Submitted photo Jim Myers, a member of the Greene County Beekeepers Association said he has captured two swarms of bees thus far this year from his own hives. He explained that honey bees may swarm this season due to overcrowding at their hives. If individuals sees a swarm, Myers advised them not to be afraid as the bees are mostly docile at this point because they have just gorged themselves on honey before leaving the hive. He compared the bees to humans after a Thanksgiving meal — their bodies are full and they are unable to reach around to deliver a sting. If an individual spots a swarm, Myers recommends contacting the Greene County Beekeepers Association as the group can provide someone to help rid the area of the swarm.
http://beavercreeknewscurrent.com/wp-content/uploads/2016/05/web1_36527.jpegSubmitted photo Jim Myers, a member of the Greene County Beekeepers Association said he has captured two swarms of bees thus far this year from his own hives. He explained that honey bees may swarm this season due to overcrowding at their hives. If individuals sees a swarm, Myers advised them not to be afraid as the bees are mostly docile at this point because they have just gorged themselves on honey before leaving the hive. He compared the bees to humans after a Thanksgiving meal — their bodies are full and they are unable to reach around to deliver a sting. If an individual spots a swarm, Myers recommends contacting the Greene County Beekeepers Association as the group can provide someone to help rid the area of the swarm.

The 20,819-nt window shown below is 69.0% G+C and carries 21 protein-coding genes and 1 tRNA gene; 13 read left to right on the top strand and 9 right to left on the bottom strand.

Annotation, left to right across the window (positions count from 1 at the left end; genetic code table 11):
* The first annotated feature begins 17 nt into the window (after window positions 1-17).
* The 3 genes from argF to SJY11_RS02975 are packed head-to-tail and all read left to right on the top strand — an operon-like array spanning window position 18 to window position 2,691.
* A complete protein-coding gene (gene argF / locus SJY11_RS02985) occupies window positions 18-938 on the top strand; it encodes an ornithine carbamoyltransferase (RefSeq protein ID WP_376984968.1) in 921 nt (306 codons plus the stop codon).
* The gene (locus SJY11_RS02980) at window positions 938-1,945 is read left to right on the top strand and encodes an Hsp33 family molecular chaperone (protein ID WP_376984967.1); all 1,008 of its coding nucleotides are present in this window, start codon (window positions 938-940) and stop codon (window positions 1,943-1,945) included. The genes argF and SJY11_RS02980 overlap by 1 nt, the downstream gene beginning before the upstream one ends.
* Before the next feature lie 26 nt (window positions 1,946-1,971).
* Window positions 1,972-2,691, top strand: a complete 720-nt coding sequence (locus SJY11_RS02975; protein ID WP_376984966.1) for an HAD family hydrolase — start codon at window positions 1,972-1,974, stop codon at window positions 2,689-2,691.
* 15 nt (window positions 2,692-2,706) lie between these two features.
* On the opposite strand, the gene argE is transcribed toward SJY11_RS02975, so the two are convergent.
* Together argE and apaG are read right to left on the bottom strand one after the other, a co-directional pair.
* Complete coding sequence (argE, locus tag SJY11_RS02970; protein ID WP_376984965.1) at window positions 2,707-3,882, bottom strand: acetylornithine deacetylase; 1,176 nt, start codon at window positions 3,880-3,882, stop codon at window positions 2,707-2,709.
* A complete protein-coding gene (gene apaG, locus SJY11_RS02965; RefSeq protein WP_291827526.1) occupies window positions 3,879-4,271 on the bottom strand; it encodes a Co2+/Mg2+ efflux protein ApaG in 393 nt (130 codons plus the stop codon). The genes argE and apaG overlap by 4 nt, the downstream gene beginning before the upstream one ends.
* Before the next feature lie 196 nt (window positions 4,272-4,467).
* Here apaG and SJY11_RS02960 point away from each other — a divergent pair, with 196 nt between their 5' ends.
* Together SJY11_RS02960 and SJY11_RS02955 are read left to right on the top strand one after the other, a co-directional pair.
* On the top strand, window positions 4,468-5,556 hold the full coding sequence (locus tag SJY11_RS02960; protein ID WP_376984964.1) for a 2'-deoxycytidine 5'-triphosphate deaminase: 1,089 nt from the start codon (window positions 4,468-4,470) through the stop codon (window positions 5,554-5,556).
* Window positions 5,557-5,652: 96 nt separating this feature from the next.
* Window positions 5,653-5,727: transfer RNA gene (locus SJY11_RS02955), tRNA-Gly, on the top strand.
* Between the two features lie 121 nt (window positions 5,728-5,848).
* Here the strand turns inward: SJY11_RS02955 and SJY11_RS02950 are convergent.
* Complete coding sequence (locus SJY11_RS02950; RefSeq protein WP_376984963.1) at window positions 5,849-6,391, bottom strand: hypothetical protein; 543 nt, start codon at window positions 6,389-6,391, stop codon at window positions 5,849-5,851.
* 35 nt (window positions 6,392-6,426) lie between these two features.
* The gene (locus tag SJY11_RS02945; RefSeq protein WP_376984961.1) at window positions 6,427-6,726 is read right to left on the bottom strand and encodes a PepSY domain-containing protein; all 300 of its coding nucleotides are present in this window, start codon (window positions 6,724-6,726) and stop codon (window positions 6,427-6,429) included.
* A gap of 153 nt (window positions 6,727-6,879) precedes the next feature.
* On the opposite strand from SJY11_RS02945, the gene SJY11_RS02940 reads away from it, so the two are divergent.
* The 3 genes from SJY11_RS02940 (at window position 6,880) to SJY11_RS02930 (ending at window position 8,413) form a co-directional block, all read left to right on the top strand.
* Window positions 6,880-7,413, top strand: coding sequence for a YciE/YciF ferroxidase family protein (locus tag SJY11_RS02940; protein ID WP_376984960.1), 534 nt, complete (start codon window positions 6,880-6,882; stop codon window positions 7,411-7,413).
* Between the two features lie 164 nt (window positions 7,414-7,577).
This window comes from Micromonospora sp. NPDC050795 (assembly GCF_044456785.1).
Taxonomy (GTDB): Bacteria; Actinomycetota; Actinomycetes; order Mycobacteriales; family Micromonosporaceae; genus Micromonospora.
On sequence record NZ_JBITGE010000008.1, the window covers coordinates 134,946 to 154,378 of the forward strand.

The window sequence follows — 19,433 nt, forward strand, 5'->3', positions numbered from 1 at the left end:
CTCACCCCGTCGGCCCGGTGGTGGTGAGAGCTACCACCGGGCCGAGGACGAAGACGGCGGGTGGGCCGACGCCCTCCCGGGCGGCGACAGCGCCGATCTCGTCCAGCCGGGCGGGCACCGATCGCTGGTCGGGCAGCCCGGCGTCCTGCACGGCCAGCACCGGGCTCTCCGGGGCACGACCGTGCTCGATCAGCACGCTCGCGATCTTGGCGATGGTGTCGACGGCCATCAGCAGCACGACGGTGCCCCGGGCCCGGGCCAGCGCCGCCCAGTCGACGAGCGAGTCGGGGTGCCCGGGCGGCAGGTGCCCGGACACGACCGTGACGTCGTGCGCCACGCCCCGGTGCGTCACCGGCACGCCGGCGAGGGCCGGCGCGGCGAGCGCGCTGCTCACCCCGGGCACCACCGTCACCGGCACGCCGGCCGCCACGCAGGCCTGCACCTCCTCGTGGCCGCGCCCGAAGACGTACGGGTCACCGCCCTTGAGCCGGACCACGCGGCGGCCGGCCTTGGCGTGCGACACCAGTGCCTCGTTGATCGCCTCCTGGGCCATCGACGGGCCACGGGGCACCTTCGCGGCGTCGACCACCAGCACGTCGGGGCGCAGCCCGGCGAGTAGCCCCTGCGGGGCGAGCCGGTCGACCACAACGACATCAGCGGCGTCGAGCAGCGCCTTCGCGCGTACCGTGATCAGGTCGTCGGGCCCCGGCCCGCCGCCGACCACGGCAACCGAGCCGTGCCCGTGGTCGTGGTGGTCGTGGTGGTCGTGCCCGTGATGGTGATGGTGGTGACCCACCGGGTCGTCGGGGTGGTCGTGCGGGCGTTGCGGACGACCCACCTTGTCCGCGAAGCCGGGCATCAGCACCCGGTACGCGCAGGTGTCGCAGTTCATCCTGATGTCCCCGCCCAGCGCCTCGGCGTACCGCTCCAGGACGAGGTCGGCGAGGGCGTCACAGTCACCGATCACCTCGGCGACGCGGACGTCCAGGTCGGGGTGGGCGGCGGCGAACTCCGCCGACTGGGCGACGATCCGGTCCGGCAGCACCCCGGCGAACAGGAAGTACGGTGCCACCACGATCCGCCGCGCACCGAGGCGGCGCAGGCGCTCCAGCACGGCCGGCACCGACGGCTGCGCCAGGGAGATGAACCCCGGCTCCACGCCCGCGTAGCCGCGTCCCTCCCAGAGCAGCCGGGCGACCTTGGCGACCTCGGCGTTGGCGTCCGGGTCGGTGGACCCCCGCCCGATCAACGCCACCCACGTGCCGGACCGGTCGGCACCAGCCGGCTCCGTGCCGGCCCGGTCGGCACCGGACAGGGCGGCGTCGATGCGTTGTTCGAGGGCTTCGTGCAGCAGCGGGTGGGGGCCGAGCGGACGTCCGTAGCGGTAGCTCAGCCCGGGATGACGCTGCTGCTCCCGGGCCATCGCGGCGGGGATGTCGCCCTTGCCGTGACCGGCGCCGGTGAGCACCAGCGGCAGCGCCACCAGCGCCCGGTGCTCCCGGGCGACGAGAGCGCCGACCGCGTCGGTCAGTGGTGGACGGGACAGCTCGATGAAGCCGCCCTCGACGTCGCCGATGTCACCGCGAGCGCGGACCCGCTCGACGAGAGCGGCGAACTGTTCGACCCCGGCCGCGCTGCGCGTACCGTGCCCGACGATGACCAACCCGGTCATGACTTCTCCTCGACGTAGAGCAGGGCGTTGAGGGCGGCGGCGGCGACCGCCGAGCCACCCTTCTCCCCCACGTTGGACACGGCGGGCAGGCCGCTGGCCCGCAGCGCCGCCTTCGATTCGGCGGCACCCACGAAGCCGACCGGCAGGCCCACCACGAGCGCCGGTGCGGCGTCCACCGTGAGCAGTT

Submitted photo Jim Myers, a member of the Greene County Beekeepers Association said he has captured two swarms of bees thus far this year from his own hives. He explained that honey bees may swarm this season due to overcrowding at their hives. If individuals sees a swarm, Myers advised them not to be afraid as the bees are mostly docile at this point because they have just gorged themselves on honey before leaving the hive. He compared the bees to humans after a Thanksgiving meal — their bodies are full and they are unable to reach around to deliver a sting. If an individual spots a swarm, Myers recommends contacting the Greene County Beekeepers Association as the group can provide someone to help rid the area of the swarm.
http://beavercreeknewscurrent.com/wp-content/uploads/2016/05/web1_36529.jpegSubmitted photo Jim Myers, a member of the Greene County Beekeepers Association said he has captured two swarms of bees thus far this year from his own hives. He explained that honey bees may swarm this season due to overcrowding at their hives. If individuals sees a swarm, Myers advised them not to be afraid as the bees are mostly docile at this point because they have just gorged themselves on honey before leaving the hive. He compared the bees to humans after a Thanksgiving meal — their bodies are full and they are unable to reach around to deliver a sting. If an individual spots a swarm, Myers recommends contacting the Greene County Beekeepers Association as the group can provide someone to help rid the area of the swarm.